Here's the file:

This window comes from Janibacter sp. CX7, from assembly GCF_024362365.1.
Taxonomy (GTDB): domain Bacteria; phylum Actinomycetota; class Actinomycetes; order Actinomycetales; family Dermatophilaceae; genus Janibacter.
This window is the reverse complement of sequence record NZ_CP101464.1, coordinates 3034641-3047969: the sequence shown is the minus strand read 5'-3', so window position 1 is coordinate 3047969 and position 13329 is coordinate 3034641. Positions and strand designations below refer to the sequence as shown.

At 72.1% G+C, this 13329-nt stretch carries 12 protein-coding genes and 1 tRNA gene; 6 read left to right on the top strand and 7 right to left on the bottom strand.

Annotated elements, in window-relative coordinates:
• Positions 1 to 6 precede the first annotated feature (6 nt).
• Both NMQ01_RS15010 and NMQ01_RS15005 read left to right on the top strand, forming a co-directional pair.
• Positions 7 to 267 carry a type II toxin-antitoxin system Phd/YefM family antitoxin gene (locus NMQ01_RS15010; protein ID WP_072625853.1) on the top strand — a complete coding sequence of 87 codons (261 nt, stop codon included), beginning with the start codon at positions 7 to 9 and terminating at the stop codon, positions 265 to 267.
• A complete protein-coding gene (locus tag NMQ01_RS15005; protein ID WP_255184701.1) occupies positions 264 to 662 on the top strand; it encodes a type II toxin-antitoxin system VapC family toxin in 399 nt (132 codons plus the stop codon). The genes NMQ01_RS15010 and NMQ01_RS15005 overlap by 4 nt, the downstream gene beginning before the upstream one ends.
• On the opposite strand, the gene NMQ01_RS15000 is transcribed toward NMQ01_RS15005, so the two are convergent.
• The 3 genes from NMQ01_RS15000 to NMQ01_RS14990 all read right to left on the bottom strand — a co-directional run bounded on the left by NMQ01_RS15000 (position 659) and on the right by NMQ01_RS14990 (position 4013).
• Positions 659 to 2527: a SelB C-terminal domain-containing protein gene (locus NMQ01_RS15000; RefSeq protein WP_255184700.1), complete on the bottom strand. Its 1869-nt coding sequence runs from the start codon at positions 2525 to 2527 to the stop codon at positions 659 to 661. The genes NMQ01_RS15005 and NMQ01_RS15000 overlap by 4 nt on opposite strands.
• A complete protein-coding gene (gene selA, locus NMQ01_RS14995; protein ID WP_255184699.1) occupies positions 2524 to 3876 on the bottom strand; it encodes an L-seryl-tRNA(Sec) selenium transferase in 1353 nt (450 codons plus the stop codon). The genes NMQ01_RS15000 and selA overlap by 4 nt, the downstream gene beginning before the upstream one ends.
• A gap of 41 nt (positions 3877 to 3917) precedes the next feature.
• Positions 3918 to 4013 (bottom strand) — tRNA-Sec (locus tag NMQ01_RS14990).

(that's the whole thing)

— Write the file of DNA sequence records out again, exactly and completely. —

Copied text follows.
This window comes from Janibacter sp. CX7, from assembly GCF_024362365.1.
Taxonomy (GTDB): domain Bacteria; phylum Actinomycetota; class Actinomycetes; order Actinomycetales; family Dermatophilaceae; genus Janibacter.
This window is the reverse complement of sequence record NZ_CP101464.1, coordinates 3034641-3047969: the sequence shown is the minus strand read 5'-3', so window position 1 is coordinate 3047969 and position 13329 is coordinate 3034641. Positions and strand designations below refer to the sequence as shown.

At 72.1% G+C, this 13329-nt stretch carries 12 protein-coding genes and 1 tRNA gene; 6 read left to right on the top strand and 7 right to left on the bottom strand.

Annotated elements, in window-relative coordinates:
• Positions 1 to 6 precede the first annotated feature (6 nt).
• Both NMQ01_RS15010 and NMQ01_RS15005 read left to right on the top strand, forming a co-directional pair.
• Positions 7 to 267 carry a type II toxin-antitoxin system Phd/YefM family antitoxin gene (locus NMQ01_RS15010; protein ID WP_072625853.1) on the top strand — a complete coding sequence of 87 codons (261 nt, stop codon included), beginning with the start codon at positions 7 to 9 and terminating at the stop codon, positions 265 to 267.
• A complete protein-coding gene (locus tag NMQ01_RS15005; protein ID WP_255184701.1) occupies positions 264 to 662 on the top strand; it encodes a type II toxin-antitoxin system VapC family toxin in 399 nt (132 codons plus the stop codon). The genes NMQ01_RS15010 and NMQ01_RS15005 overlap by 4 nt, the downstream gene beginning before the upstream one ends.
• On the opposite strand, the gene NMQ01_RS15000 is transcribed toward NMQ01_RS15005, so the two are convergent.
• The 3 genes from NMQ01_RS15000 to NMQ01_RS14990 all read right to left on the bottom strand — a co-directional run bounded on the left by NMQ01_RS15000 (position 659) and on the right by NMQ01_RS14990 (position 4013).
• Positions 659 to 2527: a SelB C-terminal domain-containing protein gene (locus NMQ01_RS15000; RefSeq protein WP_255184700.1), complete on the bottom strand. Its 1869-nt coding sequence runs from the start codon at positions 2525 to 2527 to the stop codon at positions 659 to 661. The genes NMQ01_RS15005 and NMQ01_RS15000 overlap by 4 nt on opposite strands.
• A complete protein-coding gene (gene selA, locus NMQ01_RS14995; protein ID WP_255184699.1) occupies positions 2524 to 3876 on the bottom strand; it encodes an L-seryl-tRNA(Sec) selenium transferase in 1353 nt (450 codons plus the stop codon). The genes NMQ01_RS15000 and selA overlap by 4 nt, the downstream gene beginning before the upstream one ends.
• A gap of 41 nt (positions 3877 to 3917) precedes the next feature.
• Positions 3918 to 4013 (bottom strand) — tRNA-Sec (locus tag NMQ01_RS14990).